The Perth Mint has been thrust into the national spotlight after the revelation of coinciding scandals involving a notorious biker and a $9 billion bullion deal with China gone wrong.
On Monday evening, the ABC’s Four Corners program aired a report detailing a potential $9 billion recall of gold bars featuring diluted bullion which was sold to the Shanghai Gold Exchange (SGE).
‘Gold doping’ is the addition of trace amounts of elements such as silver or copper to bullion. It’s an accepted practice as long as a standard of 99.99% purity is maintained.
“The mint began doping its gold as a cost-saving measure in 2018, expecting to save up to $620,000 a year — a tiny fraction of its annual sales,” the ABC report reveals.
“Within two years this desire to save money would put the mint at the centre of what may be one of the biggest gold scandals in Australian history. From the outset, there were signs of trouble.
“Just months after the doping began, the report says refinery staff identified concerns that silver and copper levels may have exceeded those allowed by the SGE. Despite this, refinery staff continued doping the gold.”
In September of 2021, officials at the SGE alleged that two gold bars contained too much silver and were non-compliant.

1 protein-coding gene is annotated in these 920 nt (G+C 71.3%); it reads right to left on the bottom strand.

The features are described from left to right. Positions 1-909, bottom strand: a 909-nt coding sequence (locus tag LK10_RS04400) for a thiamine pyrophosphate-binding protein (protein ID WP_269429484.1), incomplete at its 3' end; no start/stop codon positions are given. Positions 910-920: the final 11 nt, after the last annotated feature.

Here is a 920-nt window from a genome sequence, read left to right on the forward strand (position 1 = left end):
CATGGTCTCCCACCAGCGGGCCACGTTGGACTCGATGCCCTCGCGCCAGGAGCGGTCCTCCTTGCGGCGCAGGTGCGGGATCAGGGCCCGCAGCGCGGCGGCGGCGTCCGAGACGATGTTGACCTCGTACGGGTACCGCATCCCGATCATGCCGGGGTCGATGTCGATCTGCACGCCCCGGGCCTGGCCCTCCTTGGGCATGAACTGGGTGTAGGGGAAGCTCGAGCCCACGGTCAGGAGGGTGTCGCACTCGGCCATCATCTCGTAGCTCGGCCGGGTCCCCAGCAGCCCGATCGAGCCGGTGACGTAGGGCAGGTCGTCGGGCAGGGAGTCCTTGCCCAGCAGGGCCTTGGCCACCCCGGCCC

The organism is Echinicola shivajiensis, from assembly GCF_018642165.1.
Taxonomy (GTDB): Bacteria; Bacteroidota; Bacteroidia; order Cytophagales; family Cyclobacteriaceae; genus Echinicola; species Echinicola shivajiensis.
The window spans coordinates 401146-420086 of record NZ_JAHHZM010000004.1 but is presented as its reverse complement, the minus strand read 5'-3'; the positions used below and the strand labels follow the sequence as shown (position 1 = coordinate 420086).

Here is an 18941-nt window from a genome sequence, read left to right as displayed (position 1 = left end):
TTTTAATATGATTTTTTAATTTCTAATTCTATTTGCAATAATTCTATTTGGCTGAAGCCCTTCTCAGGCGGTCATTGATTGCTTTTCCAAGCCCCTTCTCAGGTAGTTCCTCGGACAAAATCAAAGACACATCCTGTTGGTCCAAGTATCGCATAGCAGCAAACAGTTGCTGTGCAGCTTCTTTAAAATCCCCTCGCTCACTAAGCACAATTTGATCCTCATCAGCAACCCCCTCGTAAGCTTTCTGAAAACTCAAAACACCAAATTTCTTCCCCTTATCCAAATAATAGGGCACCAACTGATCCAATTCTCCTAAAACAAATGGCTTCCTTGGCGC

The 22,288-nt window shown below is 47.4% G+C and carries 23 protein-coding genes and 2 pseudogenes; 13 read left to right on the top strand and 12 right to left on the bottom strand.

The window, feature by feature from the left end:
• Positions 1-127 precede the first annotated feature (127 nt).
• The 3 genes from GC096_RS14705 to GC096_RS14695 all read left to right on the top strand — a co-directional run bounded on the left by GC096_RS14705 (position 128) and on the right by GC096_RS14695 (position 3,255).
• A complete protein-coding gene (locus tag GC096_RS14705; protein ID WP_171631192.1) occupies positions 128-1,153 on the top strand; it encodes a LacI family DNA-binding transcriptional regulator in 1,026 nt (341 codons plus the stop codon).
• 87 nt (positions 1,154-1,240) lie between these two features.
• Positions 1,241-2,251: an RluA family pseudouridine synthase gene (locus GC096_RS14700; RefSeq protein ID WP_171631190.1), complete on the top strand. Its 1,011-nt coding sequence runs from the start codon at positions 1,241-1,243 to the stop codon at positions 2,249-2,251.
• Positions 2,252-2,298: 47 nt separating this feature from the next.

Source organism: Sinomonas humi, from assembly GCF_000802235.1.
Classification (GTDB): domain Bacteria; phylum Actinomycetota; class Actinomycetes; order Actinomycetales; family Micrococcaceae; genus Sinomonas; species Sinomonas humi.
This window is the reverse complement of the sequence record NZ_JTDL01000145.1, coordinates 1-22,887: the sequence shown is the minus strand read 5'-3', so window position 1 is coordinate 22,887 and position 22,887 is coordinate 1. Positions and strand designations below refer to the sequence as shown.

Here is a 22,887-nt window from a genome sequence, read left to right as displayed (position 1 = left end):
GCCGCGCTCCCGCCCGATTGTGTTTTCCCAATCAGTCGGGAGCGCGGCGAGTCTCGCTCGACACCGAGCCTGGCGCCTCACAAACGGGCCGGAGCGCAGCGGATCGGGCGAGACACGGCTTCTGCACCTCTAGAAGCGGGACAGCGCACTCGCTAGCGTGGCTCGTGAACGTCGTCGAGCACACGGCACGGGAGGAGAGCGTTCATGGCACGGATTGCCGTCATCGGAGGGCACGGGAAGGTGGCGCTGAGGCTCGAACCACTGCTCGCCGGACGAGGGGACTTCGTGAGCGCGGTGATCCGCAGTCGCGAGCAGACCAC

The Perth Mint allegedly launched an internal investigation which concluded that up to 100 tonnes of stock would need to be recalled from Shanghai and replaced.
A purity test of the two bars identified as problematic by the SGE revealed that they were above 99.99 per cent pure, but had exceeded the SGE’s strict standards for silver.
“But it wasn’t just one bad batch, it meant most of the gold bars during the three-year doping program were potentially non-compliant with Shanghai standards. Crucially, the mint did not share this information with its largest client,” the report continues.
The SGE opted not to make its complaint public and accepted assurances of quality from the mint, agreeing that certificates of ‘assay’ would accompany all future bars.
Visit from the Hells Angels
The Perth Mint has also been accused of permitting a renowned member of the Hells Angels to purchase $27,000 in gold in June of 2022.
Dayne Brajkovich made the purchase at the Perth Mint’s gift store, despite the law requiring rigorous background checks to identify high-risk customers and prevent money laundering.
Brajkovich is no longer a member of the Hells Angels; however, he has previously been imprisoned for possessing a commercial quantity of MDMA.
In September, the Australian Transaction Reports and Analysis Centre (AUSTRAC) ordered the appointment of an external auditor to assess the operations of the mint.
The audit was reportedly launched as officials suspect the mint has failed to appropriately report up to 5,000 transactions.
The Perth mint is the largest processor of newly mined gold in the world and in the past year has completed sales in excess of $20 billion.
Gold Corporation is the parent company of the Perth Mint. The mint was established in 1899 and is owned by the Government of Western Australia.
Anti-money laundering agency pursues audit of Perth Mint
Gold Corporation looking to “set the record straight” with new CEO
Sudden departure of Perth Mint CEO months before official retirement